don’t you almost certainly lose cairo then?
    but of course, we have completely different visions: i prefer to hold africa instead of india (taranto + ethiopia, +sending 2 indian figs)

    I lose Egypt but gain all those aircraft that would otherwise die at Taranto.



  • italy can go wild with its entire navy?
    and it’s not like you lose all your fighters
    with worst dice for UK and best for’ axis, UK still had tactical left. usually another fighter aswell.


  • 2018 2017 2016 '11 Moderator

    With normal dice, Tobruk and Ethiopia fall with heavy British units left and all your planes so you can really annoy the Italians.  It’s not better or worse, but it is valid.



  • @Cmdr:

    With normal dice, Tobruk and Ethiopia fall with heavy British units left and all your planes so you can really annoy the Italians.  It’s not better or worse, but it is valid.

    very true
    i’ll try it in my games.
    but problem is my precious egypt…
    and don’t forget, you lose british fighters, but you can kill german and italian figs aswell, along those transports which can immobilise italy long enough for US to save the day (either in europe or japan)


  • 2018 2017 2016 '11 Moderator

    @Frontovik:

    @Cmdr:

    With normal dice, Tobruk and Ethiopia fall with heavy British units left and all your planes so you can really annoy the Italians.  It’s not better or worse, but it is valid.

    very true
    i’ll try it in my games.
    but problem is my precious egypt…
    and don’t forget, you lose british fighters, but you can kill german and italian figs aswell, along those transports which can immobilise italy long enough for US to save the day (either in europe or japan)

    In my opinion a fighter is not worth a fighter.  Fig =/= Fig.  Some fighters are worth more than other fighters.  I rank fighters from most important to least important as such (most valuable on top, least on bottom, does not mean a fighter is not important because it is on the bottom, just less important that the one above it.)

    China
    Russia
    England
    Italy
    India
    Australia
    Japan
    Germany
    America

    It is a lot harder for Russia to replace a fighter than it is for Germany, so if I have a chance, I’ll suicide a German fighter to get a Russian one.  Likewise, England is going to find itself really hard pressed to replace fighters in the early to mid game, so they are more important to the English than the Japanese fighters are, for instance.

    As for Cairo, it won’t remain Italian.  Retreat what you cannot use to Sudan.  With a transport next to Ethiopia you have forces from there, forces from Sudan, aircraft, shore bombardments and vehicles from Tobruk to hit Egypt with and liberate.  Unless the Italians take Alexandria, in which case, they have 2 less units in Egypt and you might not need the vehicles from Tobruk, they could, instead, go to Libya.


  • 2018 2017 2016 '11 Moderator

    This assumes a Kill Italy first game, of course.  America goes hard enough in the Pacific to prevent the Japanese from winning and sends the rest to the Med.  England/India focus on Africa hard to prevent Italy from building up.



  • Jennifer - a great point about the value of fighters, and a valid listing of relative importance. For me, I’d flip-flop Germany and Japan, because I find the use of multiple airbases (W Germany, Greece, Leningrad to support an unprotected transport in the late game, S Italy) to be necessary for the entire defense of Europe. Japan’s are important, but they have a wealth of them.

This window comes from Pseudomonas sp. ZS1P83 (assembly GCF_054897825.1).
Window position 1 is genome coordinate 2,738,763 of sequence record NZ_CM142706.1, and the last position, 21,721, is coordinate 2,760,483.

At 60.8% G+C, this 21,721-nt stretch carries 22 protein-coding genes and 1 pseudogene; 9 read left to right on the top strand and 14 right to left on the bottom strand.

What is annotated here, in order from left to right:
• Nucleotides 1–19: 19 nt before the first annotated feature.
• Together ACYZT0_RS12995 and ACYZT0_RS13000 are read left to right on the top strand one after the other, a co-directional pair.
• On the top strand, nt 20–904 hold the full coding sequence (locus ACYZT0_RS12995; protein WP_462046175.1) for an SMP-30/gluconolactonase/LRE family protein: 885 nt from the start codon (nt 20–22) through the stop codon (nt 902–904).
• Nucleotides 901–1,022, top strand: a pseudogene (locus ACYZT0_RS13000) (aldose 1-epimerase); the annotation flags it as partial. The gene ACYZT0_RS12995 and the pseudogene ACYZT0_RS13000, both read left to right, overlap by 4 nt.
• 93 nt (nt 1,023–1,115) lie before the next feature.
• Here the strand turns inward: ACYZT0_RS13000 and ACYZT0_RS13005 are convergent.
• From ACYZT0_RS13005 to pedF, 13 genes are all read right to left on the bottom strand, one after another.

• 2018 2017 2016 '11 Moderator

    Germany and Japan seem to have equal importance to their fighters really, and mainly due to the shear number of planes they start out with.  America, of course, could build 7 new planes a round if they wanted too, so for them, they’re virtually limitless and trading them one for one is almost always a good bet.



  • @Stalingradski:

    Jennifer - a great point about the value of fighters, and a valid listing of relative importance. For me, I’d flip-flop Germany and Japan, because I find the use of multiple airbases (W Germany, Greece, Leningrad to support an unprotected transport in the late game, S Italy) to be necessary for the entire defense of Europe. Japan’s are important, but they have a wealth of them.

    I’d drop China, sure their ftr is irreplaceable, but it also can’t leave China and has to operate with other Chinese forces.  It can be ignored by Japan and if destroyed doesn’t hamper Chinese attacks too greatly.


  • 2018 2017 2016 '11 Moderator

    @JimmyHat:

    @Stalingradski:

    Jennifer - a great point about the value of fighters, and a valid listing of relative importance. For me, I’d flip-flop Germany and Japan, because I find the use of multiple airbases (W Germany, Greece, Leningrad to support an unprotected transport in the late game, S Italy) to be necessary for the entire defense of Europe. Japan’s are important, but they have a wealth of them.

    I’d drop China, sure their ftr is irreplaceable, but it also can’t leave China and has to operate with other Chinese forces.  It can be ignored by Japan and if destroyed doesn’t hamper Chinese attacks too greatly.

    Assuming it has to be in the list, because it exists, I put it where it was because it could not be replaced and was the only unit with a reliable hit rate for China. (Infantry 17%, Artillery 33%, Fighter 50%, reliability for me starts at 50% so…)



  • For me reliability is in mass numbers.  The more dice I roll the more likely I am to have an ‘average’ result over all the dice.  So 1 50% hit vs 10 33% hits for example….



  • @JimmyHat:

    For me reliability is in mass numbers.  The more dice I roll the more likely I am to have an ‘average’ result over all the dice.  So 1 50% hit vs 10 33% hits for example….

    1 50% adds a lot more to the average than 1 33%.



  • You’re so right Ruanek….wonder if China can get more than 1 unit hitting 33% of the time.  Oh yeah they can build an army that does it.  So, 15 units hitting at 33% or 1 unit hitting at 50%.  My point being that Chinese ftr is relatively powerless.


  • Liaison TripleA '11 '10

    The importance of the fighter for china isn’t it’s attack power, as much as it is it’s range.

    It can give you the punch where you need it most,  and it’s integral to any serious defence.  That’s why it’s important.